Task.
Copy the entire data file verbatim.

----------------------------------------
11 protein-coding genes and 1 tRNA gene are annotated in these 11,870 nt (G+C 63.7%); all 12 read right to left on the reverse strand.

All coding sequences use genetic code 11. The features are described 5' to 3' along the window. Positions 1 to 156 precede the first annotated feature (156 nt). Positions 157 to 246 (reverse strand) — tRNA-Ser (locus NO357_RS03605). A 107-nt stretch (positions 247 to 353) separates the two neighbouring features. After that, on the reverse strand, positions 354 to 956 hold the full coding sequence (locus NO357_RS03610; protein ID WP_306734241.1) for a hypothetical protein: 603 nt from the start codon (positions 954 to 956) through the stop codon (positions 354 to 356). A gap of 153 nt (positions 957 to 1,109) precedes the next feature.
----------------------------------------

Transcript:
11 protein-coding genes and 1 tRNA gene are annotated in these 11,870 nt (G+C 63.7%); all 12 read right to left on the reverse strand.

All coding sequences use genetic code 11. The features are described 5' to 3' along the window. Positions 1 to 156 precede the first annotated feature (156 nt). Positions 157 to 246 (reverse strand) — tRNA-Ser (locus NO357_RS03605). A 107-nt stretch (positions 247 to 353) separates the two neighbouring features. After that, on the reverse strand, positions 354 to 956 hold the full coding sequence (locus NO357_RS03610; protein ID WP_306734241.1) for a hypothetical protein: 603 nt from the start codon (positions 954 to 956) through the stop codon (positions 354 to 356). A gap of 153 nt (positions 957 to 1,109) precedes the next feature.